First, the study lacked a control group, making it difficult to determine if the results represent a real advance.

“In Merkel cell it is difficult to do randomized studies because the disease is relatively uncommon, often diagnosed late, and often diagnosed in an older group of patients with a lot of comorbid problems,” Dr Kaufman said.

The results of this phase 1/2 study, though, document a high pCR rate, and that pCR correlated with relapse-free survival.

“This suggests that it is a meaningful endpoint and that a randomized study would be well positioned to show differences and would have an easy endpoint of pCR rate as an appropriate surrogate endpoint,” Dr Kaufman said.

Dr Topalian agreed with this caveat, adding that it will not be possible to compare outcomes of neoadjuvant nivolumab with standard of care without a randomized clinical trial; however, she said that it is not clear that such a study will necessarily even be done.

Another question related to the study results is the role of radiation in the treatment of these patients. Currently, patients undergoing surgery for resectable MCC would commonly undergo adjuvant radiation therapy.

In their discussion of the results, Dr Topalian and colleagues wrote, “there were no tumor relapses after pCR/MPR [major pathologic response], suggesting that standard adjuvant radiotherapy may not be needed in responders.”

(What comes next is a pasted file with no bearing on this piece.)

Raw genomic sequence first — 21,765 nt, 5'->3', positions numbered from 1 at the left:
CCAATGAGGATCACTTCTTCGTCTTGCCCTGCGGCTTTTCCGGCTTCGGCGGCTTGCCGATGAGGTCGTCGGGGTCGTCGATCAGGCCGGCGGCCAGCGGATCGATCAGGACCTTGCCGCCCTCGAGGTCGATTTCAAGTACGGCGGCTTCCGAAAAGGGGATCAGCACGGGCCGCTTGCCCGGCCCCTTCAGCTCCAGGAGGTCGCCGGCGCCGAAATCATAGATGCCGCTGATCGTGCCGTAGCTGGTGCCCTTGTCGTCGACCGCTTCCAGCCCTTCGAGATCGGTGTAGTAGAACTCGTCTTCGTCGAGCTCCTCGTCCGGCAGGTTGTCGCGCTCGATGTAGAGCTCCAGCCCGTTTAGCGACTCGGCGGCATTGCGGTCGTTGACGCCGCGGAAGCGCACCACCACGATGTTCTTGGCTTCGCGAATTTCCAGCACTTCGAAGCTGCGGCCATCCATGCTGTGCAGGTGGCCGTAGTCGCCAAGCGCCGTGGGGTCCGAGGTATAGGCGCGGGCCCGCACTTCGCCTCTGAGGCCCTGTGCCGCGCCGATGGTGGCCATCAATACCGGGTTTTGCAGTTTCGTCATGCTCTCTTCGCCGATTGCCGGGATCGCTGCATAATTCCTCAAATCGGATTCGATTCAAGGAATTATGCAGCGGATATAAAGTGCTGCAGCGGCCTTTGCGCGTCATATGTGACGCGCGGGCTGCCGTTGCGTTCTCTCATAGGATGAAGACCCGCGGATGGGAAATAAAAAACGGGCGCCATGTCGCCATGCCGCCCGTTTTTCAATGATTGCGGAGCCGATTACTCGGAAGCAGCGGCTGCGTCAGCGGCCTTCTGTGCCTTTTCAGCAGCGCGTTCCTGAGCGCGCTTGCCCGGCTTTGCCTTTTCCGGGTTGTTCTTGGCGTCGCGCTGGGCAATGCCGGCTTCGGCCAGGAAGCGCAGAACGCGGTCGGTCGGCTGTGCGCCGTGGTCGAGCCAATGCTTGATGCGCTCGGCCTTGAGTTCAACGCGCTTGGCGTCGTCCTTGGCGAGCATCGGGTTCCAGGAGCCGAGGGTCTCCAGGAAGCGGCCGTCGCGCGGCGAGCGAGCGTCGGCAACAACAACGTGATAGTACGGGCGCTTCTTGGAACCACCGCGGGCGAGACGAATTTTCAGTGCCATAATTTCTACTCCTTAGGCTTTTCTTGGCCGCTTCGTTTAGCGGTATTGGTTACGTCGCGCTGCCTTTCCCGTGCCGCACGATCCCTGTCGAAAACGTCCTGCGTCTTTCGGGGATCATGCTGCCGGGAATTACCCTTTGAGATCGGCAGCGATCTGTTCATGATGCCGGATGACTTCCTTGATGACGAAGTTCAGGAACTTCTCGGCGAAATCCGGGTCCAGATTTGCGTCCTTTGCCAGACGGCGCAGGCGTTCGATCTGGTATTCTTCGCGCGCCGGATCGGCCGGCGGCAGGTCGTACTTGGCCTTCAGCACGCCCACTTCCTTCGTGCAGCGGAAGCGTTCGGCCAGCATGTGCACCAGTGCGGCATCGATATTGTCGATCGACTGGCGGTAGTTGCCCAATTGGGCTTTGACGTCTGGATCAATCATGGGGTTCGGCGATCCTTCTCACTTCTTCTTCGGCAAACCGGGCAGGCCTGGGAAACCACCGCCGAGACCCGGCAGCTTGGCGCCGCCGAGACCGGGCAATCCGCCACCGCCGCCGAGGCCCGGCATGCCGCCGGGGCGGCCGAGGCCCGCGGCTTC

Dr Kaufman pointed out that some patients in the study, including some with a pCR, went on to receive standard adjuvant radiotherapy.

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“It was unclear if that was standardized or physician preference, but it could have played a role in outcomes of this as well,” he said.

Dr Topalian said that despite the positive results from this study, there are still many unknowns. In the future, she would like to test the optimal duration of neoadjuvant treatment, use of continued anti–PD-1 treatment in the adjuvant setting, the combination of anti–PD-1 therapy with other treatments, and biomarkers to predict which patients are most likely to benefit.

“It is possible that some of these questions will be answered in other cancer types that are more common, and that information will be brought to bear on the Merkel cell carcinoma situation,” Dr Topalian said. “But it is also possible that each cancer type is going to have its own specific considerations for optimizing treatment strategies.”

Reference

Topalian SL, Bhatia S, Amin A, et al. Neoadjuvant nivolumab for patients with resectable Merkel cell carcinoma in the CheckMate 358 trial [published online April 23, 2020]. J Clin Oncol. doi: 10.1200/JCO.20.00201